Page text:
June 13th, 2017
Note: This post references sensitive subject matter pertaining to lynching in America.
Growing up, Shirah Dedman always hated family tree projects. While other students could trace their roots as far back as the Mayflower, her story always stopped at her great-grandfather. At the age of 32, with the help of researchers at the Equal Justice Initiative, a Google.org grantee, Shirah learned the true story of her great-grandfather’s life—and death. Thomas Miles Sr., a black business owner, was lynched in Shreveport, Louisiana in 1912 for allegedly passing a note to a white woman. Fearing for their own lives, his family fled the South, and even changed the spelling of their last name—from Miles to Myles—to distance themselves from the tragedy. It would be decades before his story would come to light and his family could begin to make sense of their traumatic past.
These stories are a difficult part of American history. Thomas Miles Sr. was one of more than 4,000 African Americans lynched in the U.S. between 1877 and 1950. Recently, the Dedman/Myles family returned to the South 100 years after Thomas Miles Sr. was lynched there.
Today the Equal Justice Initiative, with support from Google, is shedding new light on this chapter in American history with Lynching in America: Confronting the Legacy of Racial Terror, an interactive experience that brings their groundbreaking research on this racial violence—and the personal stories behind it—online.
The Equal Justice Initiative is a nonprofit challenging racial injustice both in and out of the courtroom. The organization’s founder, Bryan Stevenson, believes that we cannot truly move forward as a nation until we confront this dark chapter from our past. Google is committed to making information universally accessible, so that everyone has the knowledge to better understand—and contribute to—a more just world. Together we share a commitment to creating a more inclusive society and leveraging data to fight inequities, which is why Google.org is proud to further increase our support for EJI, which began in 2016.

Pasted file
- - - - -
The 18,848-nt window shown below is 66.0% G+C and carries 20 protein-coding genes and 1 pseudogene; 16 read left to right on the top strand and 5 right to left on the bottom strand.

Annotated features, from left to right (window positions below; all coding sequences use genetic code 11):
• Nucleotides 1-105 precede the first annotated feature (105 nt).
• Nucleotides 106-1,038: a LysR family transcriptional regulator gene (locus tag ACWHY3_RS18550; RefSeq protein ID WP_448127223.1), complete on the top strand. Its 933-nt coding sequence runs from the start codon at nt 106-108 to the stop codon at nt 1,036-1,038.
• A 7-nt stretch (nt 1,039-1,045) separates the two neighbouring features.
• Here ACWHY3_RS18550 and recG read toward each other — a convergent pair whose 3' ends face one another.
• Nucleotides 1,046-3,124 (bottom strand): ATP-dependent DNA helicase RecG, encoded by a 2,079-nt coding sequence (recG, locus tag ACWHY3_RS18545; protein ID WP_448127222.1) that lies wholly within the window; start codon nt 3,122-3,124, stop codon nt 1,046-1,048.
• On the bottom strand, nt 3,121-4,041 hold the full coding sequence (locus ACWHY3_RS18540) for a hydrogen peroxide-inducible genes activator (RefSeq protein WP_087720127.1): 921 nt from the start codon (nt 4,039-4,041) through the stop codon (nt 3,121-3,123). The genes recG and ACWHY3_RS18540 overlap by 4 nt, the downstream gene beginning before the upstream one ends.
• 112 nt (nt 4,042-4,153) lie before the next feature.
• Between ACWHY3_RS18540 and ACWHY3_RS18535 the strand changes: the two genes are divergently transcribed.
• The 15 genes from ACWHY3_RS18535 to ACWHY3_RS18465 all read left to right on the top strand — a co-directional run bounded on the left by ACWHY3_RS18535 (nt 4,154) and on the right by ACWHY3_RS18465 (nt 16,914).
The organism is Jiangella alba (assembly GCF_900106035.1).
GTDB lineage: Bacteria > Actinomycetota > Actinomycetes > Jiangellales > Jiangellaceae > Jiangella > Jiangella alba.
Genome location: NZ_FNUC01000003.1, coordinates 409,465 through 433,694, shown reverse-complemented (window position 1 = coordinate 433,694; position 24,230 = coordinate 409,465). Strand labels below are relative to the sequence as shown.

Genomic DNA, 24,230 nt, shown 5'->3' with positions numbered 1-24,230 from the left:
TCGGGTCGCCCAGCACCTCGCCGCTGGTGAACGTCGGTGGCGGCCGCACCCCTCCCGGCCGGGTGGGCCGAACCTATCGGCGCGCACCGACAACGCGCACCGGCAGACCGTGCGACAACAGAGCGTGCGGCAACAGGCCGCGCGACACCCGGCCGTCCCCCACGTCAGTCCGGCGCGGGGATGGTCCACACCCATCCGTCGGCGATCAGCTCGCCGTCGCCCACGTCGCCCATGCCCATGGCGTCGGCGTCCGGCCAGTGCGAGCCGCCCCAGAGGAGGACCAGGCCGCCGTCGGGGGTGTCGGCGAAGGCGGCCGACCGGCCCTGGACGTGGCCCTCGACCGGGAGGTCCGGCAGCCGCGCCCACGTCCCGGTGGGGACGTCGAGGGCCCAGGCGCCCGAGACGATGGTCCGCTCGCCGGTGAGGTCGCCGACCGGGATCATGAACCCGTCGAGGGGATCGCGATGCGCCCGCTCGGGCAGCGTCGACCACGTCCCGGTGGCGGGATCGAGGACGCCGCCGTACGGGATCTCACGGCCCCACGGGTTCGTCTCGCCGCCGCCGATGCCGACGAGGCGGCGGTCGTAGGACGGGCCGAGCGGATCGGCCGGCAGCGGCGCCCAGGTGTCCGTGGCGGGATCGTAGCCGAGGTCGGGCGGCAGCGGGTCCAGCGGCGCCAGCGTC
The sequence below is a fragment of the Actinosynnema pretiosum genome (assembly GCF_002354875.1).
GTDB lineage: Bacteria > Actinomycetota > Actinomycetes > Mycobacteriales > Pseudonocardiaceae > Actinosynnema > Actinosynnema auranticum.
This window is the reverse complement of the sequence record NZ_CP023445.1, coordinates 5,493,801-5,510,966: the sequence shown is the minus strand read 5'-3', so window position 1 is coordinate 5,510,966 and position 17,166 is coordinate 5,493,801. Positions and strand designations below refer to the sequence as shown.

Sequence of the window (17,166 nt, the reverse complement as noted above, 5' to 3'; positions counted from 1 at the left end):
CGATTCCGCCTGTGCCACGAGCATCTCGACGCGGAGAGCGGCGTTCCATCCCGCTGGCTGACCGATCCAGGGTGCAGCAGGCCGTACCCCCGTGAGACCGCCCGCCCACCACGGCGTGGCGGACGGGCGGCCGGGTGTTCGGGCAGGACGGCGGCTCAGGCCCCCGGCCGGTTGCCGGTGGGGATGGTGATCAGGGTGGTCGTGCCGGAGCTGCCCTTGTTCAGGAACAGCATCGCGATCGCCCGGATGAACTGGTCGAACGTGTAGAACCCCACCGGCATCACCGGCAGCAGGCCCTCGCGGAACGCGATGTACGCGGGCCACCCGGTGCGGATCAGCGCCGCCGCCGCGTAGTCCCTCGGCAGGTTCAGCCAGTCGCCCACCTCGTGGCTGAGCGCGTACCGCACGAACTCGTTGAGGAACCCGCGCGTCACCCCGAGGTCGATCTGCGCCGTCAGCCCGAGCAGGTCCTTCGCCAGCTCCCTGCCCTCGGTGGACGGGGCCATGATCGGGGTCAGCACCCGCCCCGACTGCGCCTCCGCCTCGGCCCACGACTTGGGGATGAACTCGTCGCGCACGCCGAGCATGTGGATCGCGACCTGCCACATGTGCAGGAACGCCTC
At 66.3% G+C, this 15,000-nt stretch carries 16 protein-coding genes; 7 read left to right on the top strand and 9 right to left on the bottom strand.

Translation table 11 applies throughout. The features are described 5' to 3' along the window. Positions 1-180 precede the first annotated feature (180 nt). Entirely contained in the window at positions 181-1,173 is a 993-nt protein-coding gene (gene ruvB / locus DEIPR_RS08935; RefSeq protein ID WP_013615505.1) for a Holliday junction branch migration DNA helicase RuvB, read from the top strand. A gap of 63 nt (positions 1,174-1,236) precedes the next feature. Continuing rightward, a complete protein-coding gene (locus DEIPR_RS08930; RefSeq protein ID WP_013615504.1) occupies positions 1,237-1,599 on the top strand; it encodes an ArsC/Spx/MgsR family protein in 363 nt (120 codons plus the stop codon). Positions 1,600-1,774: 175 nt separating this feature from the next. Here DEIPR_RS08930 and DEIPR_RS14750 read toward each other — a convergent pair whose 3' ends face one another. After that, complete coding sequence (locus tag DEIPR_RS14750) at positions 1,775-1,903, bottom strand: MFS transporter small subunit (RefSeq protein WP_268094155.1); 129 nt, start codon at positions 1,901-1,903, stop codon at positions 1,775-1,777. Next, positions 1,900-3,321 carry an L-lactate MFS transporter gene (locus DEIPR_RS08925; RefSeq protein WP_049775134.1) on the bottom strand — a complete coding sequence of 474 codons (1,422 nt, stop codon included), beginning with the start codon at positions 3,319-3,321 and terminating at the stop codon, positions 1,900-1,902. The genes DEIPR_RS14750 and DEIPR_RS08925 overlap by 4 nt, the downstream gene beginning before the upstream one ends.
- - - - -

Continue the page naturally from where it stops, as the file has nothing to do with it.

Based on EJI’s original publication of the same name, Lynching in America: Confronting the Legacy of Racial Terror reveals both the scope of lynchings of African Americans between 1877 and 1950 and the profound way in which this era continues to shape our nation, particularly in our criminal justice system. Racial disparities continue to burden people of color; the criminal justice system is infected with racial bias; and a presumption of dangerousness and guilt has led to mass incarceration, excessive punishment, and police violence against people of color. If current trends continue, one of every three black boys born in America today will be imprisoned.
The Lynching in America site brings together EJI’s in-depth research and data with the stories of lynching victims, as told by their descendants. Through six audio stories, and a short documentary, Uprooted, you both hear and feel the impact of this dark time in history on generations of families. You can also explore an interactive map that includes incidents of racial terror lynchings, as well as in-depth profiles of the stories behind these acts of violence.
In addition to helping bring this essential history online, Google.org is also donating another $1 million to the Equal Justice Initiative to support their national memorial to lynching victims in Montgomery, Alabama. Opening in 2018, the memorial makes this history an undeniable part of the physical landscape, ushering the past into the present day.
Lynching in America is meant to motivate a conversation. We hope that you’ll not only visit this site but share its stories with others, and—as simple as it sounds—talk about it. As Bryan Stevenson says, “I don’t think we can create a generation of people in this country who are truly free, who are unburdened by this legacy and this history of racial terror, until we do the hard work of truth-telling.” In bringing EJI’s work to a wider audience, we hope to give all of us an opportunity to address our past and be part of the work of building a more just and equitable future.